People become landlords for various reasons. Maybe you have the opportunity to rent out your former residence, or maybe you have inherited some property; Maybe you just purchased a property for an extra source of income. Regardless of the reason, investment property can be very profitable or very costly.
Here are 10 ways to avoid the mistakes landlords make:
Understand your local market-
Remember the real estate motto – location, location, location. A desirable area attracts more potential tenants. Get to know the neighborhood, including access to transportation, stores, restaurants, and other businesses. In addition, understanding your location means learning about the dynamics of the local market, researching area taxes and determining what you can charge for rent. All of these are key to estimating the return on investment for your property.
Understand fair housing laws-
Fair housing laws are federal statutes that ensure equal access to housing for everyone. It is illegal to discriminate against anyone on the basis of race, color, religion, national origin, sex, familial status or disability. The bottom line is to treat and communicate with every applicant and renter in the same way.
Do high-quality marketing-
Feature high-quality photos on your ad and make sure there are plenty of pictures. If possible, take your photos during the spring and summer months when the landscape will look its best. You may even wish to hire a professional. Make sure all of your ads are accurate, easy to understand, and free of errors.
Conduct a thorough tenant screening-
While getting your property rented as soon as possible is important, finding a qualified renter is more important. It doesn’t do you any good to find a tenant quickly if they can’t pay their rent on time. Insist that each potential renter fill out an application and verify everything on it including (but not limited to) landlord references. Perform a tenant background check and credit report.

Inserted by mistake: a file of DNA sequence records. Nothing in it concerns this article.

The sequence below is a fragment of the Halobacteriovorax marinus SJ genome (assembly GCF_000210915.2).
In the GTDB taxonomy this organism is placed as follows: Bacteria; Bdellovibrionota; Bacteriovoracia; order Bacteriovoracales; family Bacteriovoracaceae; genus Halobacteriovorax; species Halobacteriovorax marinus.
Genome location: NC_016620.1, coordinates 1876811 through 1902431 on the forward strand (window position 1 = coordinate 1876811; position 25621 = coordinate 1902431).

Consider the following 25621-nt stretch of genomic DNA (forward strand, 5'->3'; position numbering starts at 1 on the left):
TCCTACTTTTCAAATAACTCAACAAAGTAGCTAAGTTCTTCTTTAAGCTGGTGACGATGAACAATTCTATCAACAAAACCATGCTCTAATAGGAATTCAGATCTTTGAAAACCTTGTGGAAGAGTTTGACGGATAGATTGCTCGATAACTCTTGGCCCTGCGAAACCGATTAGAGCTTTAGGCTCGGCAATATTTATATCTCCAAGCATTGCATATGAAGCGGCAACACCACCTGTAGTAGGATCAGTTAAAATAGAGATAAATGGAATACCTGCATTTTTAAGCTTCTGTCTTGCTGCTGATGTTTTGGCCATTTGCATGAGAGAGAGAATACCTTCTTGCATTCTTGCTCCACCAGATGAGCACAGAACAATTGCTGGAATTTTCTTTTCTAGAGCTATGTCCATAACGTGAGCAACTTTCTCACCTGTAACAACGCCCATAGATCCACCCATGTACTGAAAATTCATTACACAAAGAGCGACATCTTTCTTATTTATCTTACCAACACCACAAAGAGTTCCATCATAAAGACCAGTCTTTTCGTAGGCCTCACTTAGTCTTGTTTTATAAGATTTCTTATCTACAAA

Create and utilize a good lease-
If it isn’t in writing, it doesn’t exist – a verbal agreement will not hold up in court. For you to have a binding legal agreement between you and the tenant, you must have a signed lease.
Know your responsibilities-
Getting a tenant for your property is just the beginning. As a landlord, it’s your job to meet your terms of the lease. Respond quickly to tenants and fix any repairs that need to be done as soon as possible. Ensure that the property is a safe place to live. Neglecting your residents and your property can result in higher turnover or even lawsuits.
Anticipate maintenance costs-
Budget for maintenance costs assuming that your property won’t always be occupied. Make sure you have enough money set aside to pay for the mortgage, utilities and other maintenance costs if the property is vacant. There are also other unforeseen expenses, such as damages and unexpected repairs, that you need to add to the budget. Creating a budget on the “Worse Case Scenario” to stay in the black.
Know when to hire a professional-
If you are handy and can respond to requests quickly, you can keep up with some of your property’s maintenance. However, if you are not handy or are too busy, you may need to hire a professional to do repairs. You may also need a property management company.
Manage your time-
Managing any investment property can take a lot of time. You must show the property to secure a tenant and then screen any applicants. Maintenance takes time (even if you don’t do the work as you will be calling and scheduling the handymen) as well as keeping the books. Make sure to take time for yourself and have people you can rely on for backup. Another way to save time is to hire a property manager or property management company – of course this takes more money and cuts into your bottom line.
Treat your rental property like a business-
Consider using an accounting application or a spreadsheet to keep close track of your income, expenses and your return on investment. Landlords should utilize skills from many different areas: customer service, marketing, accounting and home repair, among others. Consider joining local landlord associations to keep up with changing rules and regulations so you can avoid the most common landlord mistakes.